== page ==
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Title: Anne Pigalle: Liverpool Polytechnic
Author: Penny Kiley
Source: Melody Maker
Publish date: November 23, 1985

ANNE PIGALLE: Liverpool Polytechnic

HIGH on ambience, low on substance, Anne Pigalle’s Frenchness filtered through Liverpool and left little behind.

Songs, half-sung, feel like narrative, but she’s neither much of a singer nor much of an actress, though she’s good at dealing with hecklers. “Let’s have a dance”, shouts one — as most of the songs are at the same lugubrious tempo. “Go on then,” she retorts. But there’s not much an audience can do with these songs except look.

What we see is a girl in a black coat dress with her hair up, not quite chic, with a cigarette in one hand and another behind her ear, and jerky limbs to express some kind of emotion. We see a bass player doubling as a juggler and a mostly idle saxophonist wearing a black beret. It has the same relation to France as red buses to England in the hands of a Hollywood director.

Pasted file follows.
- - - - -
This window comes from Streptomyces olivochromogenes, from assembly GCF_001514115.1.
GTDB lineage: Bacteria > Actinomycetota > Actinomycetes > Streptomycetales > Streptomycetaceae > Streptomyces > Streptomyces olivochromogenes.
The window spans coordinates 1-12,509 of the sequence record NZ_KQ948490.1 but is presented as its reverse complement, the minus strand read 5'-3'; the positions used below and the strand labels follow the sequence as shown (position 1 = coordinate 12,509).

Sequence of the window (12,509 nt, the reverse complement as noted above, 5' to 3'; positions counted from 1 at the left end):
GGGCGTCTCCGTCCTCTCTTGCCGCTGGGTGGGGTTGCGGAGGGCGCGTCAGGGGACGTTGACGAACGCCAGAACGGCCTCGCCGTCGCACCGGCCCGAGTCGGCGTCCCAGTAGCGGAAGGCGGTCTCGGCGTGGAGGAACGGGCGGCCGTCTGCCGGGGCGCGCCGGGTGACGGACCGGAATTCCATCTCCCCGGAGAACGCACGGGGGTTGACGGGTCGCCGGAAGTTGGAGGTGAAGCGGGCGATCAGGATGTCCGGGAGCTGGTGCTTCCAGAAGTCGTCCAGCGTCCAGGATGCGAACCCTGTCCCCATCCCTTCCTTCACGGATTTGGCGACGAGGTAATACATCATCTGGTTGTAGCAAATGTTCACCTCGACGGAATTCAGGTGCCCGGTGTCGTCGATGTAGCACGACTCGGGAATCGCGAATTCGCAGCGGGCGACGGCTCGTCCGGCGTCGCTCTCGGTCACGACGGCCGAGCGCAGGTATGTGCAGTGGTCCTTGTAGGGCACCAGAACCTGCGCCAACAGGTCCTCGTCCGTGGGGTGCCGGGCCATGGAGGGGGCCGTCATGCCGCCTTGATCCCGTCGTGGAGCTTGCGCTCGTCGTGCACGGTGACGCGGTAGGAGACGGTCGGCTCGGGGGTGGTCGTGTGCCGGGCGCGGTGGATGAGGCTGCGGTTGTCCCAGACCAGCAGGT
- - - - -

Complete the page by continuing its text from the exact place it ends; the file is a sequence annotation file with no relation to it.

We hear what might be songs sung in what might be French or might be English (you can’t always tell). One, introduced as the single, sounds dramatic but could be about going to the launderette. One line in the whole show makes itself heard: “Do you know what I’m talking about?” There’s a short answer to that.

Novelty without communication can never be more than two-dimensional. This would be better on video. With subtitles of course.